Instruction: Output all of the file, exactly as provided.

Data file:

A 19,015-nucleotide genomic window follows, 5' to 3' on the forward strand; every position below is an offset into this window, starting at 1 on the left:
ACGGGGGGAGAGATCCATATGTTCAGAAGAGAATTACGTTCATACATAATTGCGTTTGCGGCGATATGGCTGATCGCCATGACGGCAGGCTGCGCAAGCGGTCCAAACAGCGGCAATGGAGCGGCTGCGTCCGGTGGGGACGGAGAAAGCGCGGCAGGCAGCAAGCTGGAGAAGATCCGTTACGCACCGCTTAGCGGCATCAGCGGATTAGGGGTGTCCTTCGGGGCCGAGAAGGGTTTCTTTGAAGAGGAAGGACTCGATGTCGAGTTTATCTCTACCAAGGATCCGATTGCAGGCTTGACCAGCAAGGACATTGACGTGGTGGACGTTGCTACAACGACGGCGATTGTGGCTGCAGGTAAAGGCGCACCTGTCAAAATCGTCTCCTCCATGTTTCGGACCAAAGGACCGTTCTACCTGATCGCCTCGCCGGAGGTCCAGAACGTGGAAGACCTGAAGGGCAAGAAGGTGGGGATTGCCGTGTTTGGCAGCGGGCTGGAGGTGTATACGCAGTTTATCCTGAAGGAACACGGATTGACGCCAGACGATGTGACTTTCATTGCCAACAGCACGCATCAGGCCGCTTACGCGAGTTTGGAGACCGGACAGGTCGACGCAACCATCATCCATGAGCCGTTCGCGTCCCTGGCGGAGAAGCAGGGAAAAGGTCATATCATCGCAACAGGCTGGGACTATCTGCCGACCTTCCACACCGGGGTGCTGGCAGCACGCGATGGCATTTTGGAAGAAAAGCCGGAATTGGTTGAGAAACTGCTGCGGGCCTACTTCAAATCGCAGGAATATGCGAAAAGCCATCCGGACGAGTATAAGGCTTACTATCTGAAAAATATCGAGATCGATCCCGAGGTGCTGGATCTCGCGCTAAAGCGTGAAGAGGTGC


A 19,015-nucleotide genomic window follows, 5' to 3' on the forward strand; every position below is an offset into this window, starting at 1 on the left:
ACGGGGGGAGAGATCCATATGTTCAGAAGAGAATTACGTTCATACATAATTGCGTTTGCGGCGATATGGCTGATCGCCATGACGGCAGGCTGCGCAAGCGGTCCAAACAGCGGCAATGGAGCGGCTGCGTCCGGTGGGGACGGAGAAAGCGCGGCAGGCAGCAAGCTGGAGAAGATCCGTTACGCACCGCTTAGCGGCATCAGCGGATTAGGGGTGTCCTTCGGGGCCGAGAAGGGTTTCTTTGAAGAGGAAGGACTCGATGTCGAGTTTATCTCTACCAAGGATCCGATTGCAGGCTTGACCAGCAAGGACATTGACGTGGTGGACGTTGCTACAACGACGGCGATTGTGGCTGCAGGTAAAGGCGCACCTGTCAAAATCGTCTCCTCCATGTTTCGGACCAAAGGACCGTTCTACCTGATCGCCTCGCCGGAGGTCCAGAACGTGGAAGACCTGAAGGGCAAGAAGGTGGGGATTGCCGTGTTTGGCAGCGGGCTGGAGGTGTATACGCAGTTTATCCTGAAGGAACACGGATTGACGCCAGACGATGTGACTTTCATTGCCAACAGCACGCATCAGGCCGCTTACGCGAGTTTGGAGACCGGACAGGTCGACGCAACCATCATCCATGAGCCGTTCGCGTCCCTGGCGGAGAAGCAGGGAAAAGGTCATATCATCGCAACAGGCTGGGACTATCTGCCGACCTTCCACACCGGGGTGCTGGCAGCACGCGATGGCATTTTGGAAGAAAAGCCGGAATTGGTTGAGAAACTGCTGCGGGCCTACTTCAAATCGCAGGAATATGCGAAAAGCCATCCGGACGAGTATAAGGCTTACTATCTGAAAAATATCGAGATCGATCCCGAGGTGCTGGATCTCGCGCTAAAGCGTGAAGAGGTGC